Immigration, identity and Brexit

Why is the immigration issue at the heart of many a Brexiteer? In a recent conversation I was engaged in, it was pointed out that a stable society has a common culture, and that culture is not the same as race. For example, we have a British culture that includes people of many different races and creeds, as seen in the Vote Leave camp which include amongst others, Muslims for Britain and a LGTB group Out and Proud. Interestingly, a lot of the earlier immigrant population of Africans, Caribbeans and Asians tend to support Brexit as well, as I’ve heard from a few different sources. The common thread is a shared British cultural identity. What has cultural identity got to do with Brexit?

Wanting to control the flow of immigration is not racist nor anti-other-people, it’s a sentiment that arises trying to protect one’s identity from cultural erosion. When an immigrant population drastically changes a culture that you identify with, immigration can feel like a personal threat to one’s identity.

Everybody associates with one cultural identity or another.
For Brexiters, this identity is linked to a solid past. How about you? Do you identify with your family from whence you came, your land where you grew up, your language, your history, the entertainment that made you and your friends laugh? If so, then you may want to conserve and protect these aspects of your culture. In which case getting out of the EU is a good idea, because we want certain things to stay the same, i.e., we want control over immigration so as to protect the culture that we identify with. (Addendum: The EU has also undermined a deep rooted English culture of jury trial, Habeas Corpus, and industrial pioneering that is only possible in a free market capitalism. Some things are worth conserving.)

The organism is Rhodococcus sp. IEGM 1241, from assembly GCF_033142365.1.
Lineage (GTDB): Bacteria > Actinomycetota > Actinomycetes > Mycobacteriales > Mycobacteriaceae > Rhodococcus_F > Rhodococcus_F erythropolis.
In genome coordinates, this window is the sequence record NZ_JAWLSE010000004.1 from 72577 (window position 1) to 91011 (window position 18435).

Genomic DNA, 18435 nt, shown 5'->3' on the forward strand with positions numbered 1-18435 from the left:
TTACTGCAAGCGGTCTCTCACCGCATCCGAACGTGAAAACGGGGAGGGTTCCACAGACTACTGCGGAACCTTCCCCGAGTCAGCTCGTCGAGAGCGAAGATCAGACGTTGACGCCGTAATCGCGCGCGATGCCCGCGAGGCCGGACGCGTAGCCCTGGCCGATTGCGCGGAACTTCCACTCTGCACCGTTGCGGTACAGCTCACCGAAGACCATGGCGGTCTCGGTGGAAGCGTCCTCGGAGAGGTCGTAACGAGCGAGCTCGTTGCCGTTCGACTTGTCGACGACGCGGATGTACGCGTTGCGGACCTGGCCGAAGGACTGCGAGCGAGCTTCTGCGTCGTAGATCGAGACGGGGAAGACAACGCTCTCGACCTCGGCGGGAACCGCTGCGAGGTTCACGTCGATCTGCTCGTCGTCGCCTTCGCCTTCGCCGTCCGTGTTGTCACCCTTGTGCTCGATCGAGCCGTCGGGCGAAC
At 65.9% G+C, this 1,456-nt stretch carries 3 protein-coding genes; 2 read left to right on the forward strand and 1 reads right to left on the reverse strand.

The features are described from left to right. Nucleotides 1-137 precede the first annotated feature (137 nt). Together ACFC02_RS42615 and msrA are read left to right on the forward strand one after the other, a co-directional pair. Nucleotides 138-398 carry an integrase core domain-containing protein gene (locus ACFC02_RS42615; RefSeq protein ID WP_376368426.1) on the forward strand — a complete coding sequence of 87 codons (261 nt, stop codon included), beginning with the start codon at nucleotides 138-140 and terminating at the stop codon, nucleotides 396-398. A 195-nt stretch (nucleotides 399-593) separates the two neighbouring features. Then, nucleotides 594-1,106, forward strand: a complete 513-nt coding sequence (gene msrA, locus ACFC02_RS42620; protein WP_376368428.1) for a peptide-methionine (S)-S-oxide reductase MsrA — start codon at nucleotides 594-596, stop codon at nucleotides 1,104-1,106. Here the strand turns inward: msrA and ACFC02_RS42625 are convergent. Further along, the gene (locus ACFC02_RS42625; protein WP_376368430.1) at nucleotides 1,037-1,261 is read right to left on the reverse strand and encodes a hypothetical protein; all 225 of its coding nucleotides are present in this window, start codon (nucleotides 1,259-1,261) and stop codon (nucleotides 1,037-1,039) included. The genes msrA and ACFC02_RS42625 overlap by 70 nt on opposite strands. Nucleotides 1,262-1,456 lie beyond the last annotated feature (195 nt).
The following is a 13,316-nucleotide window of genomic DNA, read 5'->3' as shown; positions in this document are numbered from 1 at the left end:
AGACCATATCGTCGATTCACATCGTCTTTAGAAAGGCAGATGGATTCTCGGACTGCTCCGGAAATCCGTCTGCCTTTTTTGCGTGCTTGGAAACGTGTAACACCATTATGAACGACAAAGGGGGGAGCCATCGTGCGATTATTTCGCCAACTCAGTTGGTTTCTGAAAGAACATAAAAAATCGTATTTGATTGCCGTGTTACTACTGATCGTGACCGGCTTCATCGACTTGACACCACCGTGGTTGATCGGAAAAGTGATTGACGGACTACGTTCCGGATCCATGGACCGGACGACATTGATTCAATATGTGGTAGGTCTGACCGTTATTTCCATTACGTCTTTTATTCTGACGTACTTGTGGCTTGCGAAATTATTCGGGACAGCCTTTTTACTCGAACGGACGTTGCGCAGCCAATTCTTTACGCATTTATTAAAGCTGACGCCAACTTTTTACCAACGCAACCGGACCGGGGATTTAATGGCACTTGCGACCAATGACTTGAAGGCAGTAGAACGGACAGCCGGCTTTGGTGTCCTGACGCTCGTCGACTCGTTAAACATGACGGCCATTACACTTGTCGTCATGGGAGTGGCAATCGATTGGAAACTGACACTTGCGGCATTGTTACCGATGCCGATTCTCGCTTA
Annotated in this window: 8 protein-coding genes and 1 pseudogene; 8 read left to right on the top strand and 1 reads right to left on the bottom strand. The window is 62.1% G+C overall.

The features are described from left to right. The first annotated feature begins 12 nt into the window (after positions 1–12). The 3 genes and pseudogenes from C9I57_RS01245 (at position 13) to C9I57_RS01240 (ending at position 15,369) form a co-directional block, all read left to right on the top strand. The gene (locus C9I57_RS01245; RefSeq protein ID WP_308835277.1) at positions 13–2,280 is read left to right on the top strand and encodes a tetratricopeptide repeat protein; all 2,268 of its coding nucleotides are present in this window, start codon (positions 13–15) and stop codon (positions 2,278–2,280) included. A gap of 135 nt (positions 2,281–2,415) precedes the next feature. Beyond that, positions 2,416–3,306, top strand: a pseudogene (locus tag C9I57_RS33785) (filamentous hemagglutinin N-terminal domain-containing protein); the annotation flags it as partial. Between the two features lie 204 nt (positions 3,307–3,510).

On the other hand, if you identify with an idealistic future of a new world order where everybody in the world is equal and the government provides you with the essentials of life, then the EU probably sounds like a step in the right direction.

Some would say that it is part of British culture to accept immigrants, and that cultures evolve, which is true. In the past, and also currently, immigrants assimilated, and together with the local population, developed a new identity called British. It takes time and will of all parties. But the current open-border immigration is a different matter. When discussing immigration, we must talk about numbers and time frame, to properly understand the situation. My husband explained it like this: Immigration is like rain; when the fields are dry and the crops are wilting, you want it to rain. But when the fields are flooded and the sheep are drowning, the last thing you want is any more rain. So with immigration, a culture can absorb moderate numbers of immigrants at a time, but not large numbers all at once, otherwise the culture, hence society, becomes very unstable.

The Brexit campaign is said to be so much more energized than the Remain campaign (even when Remain has more than twice the funding of Leave). I think this is because the influx of immigration in the last fifteen years has forced us to reflect on our own identities, and have awakened our primal instincts to fight back what feels like a threat to our own identities.